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Religious matters are not the authority of the state

Lahore (UCAN): “The council was simply founded to impose religious beliefs and propagate the system of the majority,” Father Abid Habib, from the Justice and Peace Commission of the Association of Major Religious Superiors, said in describing the machinations of Pakistan’s Council  of Islamic Ideology.

Leaders of religious minorities in the country are throwing their weight behind, Farhatullah Babar, a senator and leader of the opposition Pakistan Peoples Party, who has questioned the legal and constitutional status of the council. 

The council is an official body of Islamic clerics known for its controversial recommendations regarding blasphemy laws, child marriage and rape, and advises the legislature on whether or not certain laws are in line with Islam.

Father Habib said, “These outdated ulemas (religious scholars) are only misleading the whole nation... Pakistan’s founder did not want this and I support the senator for bringing this up.” 

Muhammad Ali Jinnah, the founding father of Pakistan, stressed during his address to the first Constituent Assembly in 1947 that freedom of worship was an essential feature of the country and that the business of the state was distinct from religion.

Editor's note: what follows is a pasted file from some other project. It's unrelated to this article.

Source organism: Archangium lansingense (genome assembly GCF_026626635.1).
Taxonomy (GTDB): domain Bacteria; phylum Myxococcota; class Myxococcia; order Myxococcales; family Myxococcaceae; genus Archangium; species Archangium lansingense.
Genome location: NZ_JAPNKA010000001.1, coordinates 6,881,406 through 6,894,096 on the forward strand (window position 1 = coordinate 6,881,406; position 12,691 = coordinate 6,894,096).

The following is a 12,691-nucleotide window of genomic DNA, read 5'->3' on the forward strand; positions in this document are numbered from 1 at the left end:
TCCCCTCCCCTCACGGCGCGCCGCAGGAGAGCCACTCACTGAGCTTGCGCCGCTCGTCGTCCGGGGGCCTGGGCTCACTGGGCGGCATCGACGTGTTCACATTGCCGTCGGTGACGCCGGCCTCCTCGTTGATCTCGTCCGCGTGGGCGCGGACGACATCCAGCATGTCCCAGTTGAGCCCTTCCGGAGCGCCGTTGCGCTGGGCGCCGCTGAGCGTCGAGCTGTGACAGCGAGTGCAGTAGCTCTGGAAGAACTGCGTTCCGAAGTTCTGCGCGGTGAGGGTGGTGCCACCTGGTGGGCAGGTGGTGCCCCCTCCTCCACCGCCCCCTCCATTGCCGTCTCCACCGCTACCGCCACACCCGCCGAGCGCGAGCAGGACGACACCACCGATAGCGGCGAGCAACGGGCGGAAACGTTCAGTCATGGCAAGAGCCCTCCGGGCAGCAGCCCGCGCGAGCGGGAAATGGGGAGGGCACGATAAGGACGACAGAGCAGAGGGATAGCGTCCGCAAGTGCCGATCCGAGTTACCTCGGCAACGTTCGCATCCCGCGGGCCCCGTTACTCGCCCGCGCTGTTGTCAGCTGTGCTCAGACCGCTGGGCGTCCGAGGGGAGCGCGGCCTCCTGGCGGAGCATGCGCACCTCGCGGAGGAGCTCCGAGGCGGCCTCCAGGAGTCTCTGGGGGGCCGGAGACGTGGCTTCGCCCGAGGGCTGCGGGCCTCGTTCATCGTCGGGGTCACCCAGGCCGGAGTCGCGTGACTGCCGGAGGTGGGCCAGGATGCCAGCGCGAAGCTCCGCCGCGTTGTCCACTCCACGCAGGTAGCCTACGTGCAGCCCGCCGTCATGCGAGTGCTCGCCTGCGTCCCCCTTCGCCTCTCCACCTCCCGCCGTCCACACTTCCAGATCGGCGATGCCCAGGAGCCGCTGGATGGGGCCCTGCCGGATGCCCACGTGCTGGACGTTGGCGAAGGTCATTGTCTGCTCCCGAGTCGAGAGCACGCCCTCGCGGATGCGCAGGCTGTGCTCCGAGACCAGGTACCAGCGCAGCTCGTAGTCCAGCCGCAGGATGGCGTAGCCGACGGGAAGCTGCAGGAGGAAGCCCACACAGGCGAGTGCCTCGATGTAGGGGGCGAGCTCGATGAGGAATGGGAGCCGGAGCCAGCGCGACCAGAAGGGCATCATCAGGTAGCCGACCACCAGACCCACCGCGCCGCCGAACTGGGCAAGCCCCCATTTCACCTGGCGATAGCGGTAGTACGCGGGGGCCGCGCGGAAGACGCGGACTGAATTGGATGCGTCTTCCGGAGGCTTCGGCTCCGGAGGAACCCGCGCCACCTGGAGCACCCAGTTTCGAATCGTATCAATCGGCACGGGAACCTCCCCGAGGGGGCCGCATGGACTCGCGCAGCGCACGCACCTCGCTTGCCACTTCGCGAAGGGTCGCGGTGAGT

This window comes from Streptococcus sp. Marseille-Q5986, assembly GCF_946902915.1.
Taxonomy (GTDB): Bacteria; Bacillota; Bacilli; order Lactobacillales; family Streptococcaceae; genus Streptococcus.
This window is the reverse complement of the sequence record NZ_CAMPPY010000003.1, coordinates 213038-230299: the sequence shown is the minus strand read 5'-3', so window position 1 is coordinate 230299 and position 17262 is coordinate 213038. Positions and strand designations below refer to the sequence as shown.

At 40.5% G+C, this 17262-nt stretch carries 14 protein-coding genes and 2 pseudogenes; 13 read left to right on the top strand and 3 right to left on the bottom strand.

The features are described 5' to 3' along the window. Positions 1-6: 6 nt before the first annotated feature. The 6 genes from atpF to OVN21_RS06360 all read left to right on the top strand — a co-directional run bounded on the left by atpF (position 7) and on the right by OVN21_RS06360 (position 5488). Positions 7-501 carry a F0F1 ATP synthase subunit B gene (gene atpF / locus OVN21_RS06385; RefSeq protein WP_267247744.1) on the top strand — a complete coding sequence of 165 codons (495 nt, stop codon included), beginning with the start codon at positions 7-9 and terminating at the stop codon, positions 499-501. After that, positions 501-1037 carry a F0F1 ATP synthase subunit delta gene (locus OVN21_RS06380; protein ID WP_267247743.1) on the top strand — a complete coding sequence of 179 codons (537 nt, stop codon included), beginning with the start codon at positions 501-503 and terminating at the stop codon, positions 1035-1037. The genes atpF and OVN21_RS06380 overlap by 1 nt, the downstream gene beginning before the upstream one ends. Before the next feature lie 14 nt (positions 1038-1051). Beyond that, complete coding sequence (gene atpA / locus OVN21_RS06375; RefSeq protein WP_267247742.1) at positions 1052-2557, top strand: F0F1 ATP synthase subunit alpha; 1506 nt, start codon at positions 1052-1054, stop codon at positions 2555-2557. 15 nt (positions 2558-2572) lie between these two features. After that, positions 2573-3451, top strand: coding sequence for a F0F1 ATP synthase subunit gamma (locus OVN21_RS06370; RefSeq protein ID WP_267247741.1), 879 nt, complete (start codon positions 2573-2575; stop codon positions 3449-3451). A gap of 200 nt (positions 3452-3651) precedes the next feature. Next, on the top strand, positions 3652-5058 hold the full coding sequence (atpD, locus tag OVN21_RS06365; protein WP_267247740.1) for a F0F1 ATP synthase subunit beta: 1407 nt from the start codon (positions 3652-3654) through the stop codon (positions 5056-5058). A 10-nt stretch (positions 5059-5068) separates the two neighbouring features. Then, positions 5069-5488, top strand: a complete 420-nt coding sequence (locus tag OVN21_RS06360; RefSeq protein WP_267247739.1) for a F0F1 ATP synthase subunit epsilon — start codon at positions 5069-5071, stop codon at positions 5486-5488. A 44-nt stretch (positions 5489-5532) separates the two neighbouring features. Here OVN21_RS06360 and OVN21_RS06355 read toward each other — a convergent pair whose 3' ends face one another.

Saleem-ud-din, a spokesperson for the Ahmadi Muslim community, said neither parliament nor any council should interfere with people’s religious belief and that there must be no state authority to interpret Islam. “Religion is a personal thing,” he said.

In Pakistan, it is a crime for the Ahmadis to publicly preach or claim they are Muslim. 

Babar told parliament that the Council of Islamic Ideology had rejected a draft bill for establishing homes for elderly people because it goes against the norms and traditions of society. 

The council also declared that DNA test results were unacceptable as primary evidence in cases of rape. In addition, it also objects to discouraging abuse of blasphemy laws and has decreed that current state laws forbidding child marriage are un-Islamic.

“Recommendations such as these demonstrate how dangerously conservative and out of touch (the council is) with the times,” Babar said.

Tahir Naveed Chaudhry, the president of the Pakistan Minority Alliance, welcomed the senator’s position as did one bishop—speaking on condition of anonymity—who agreed with calls for the abolition of the council.


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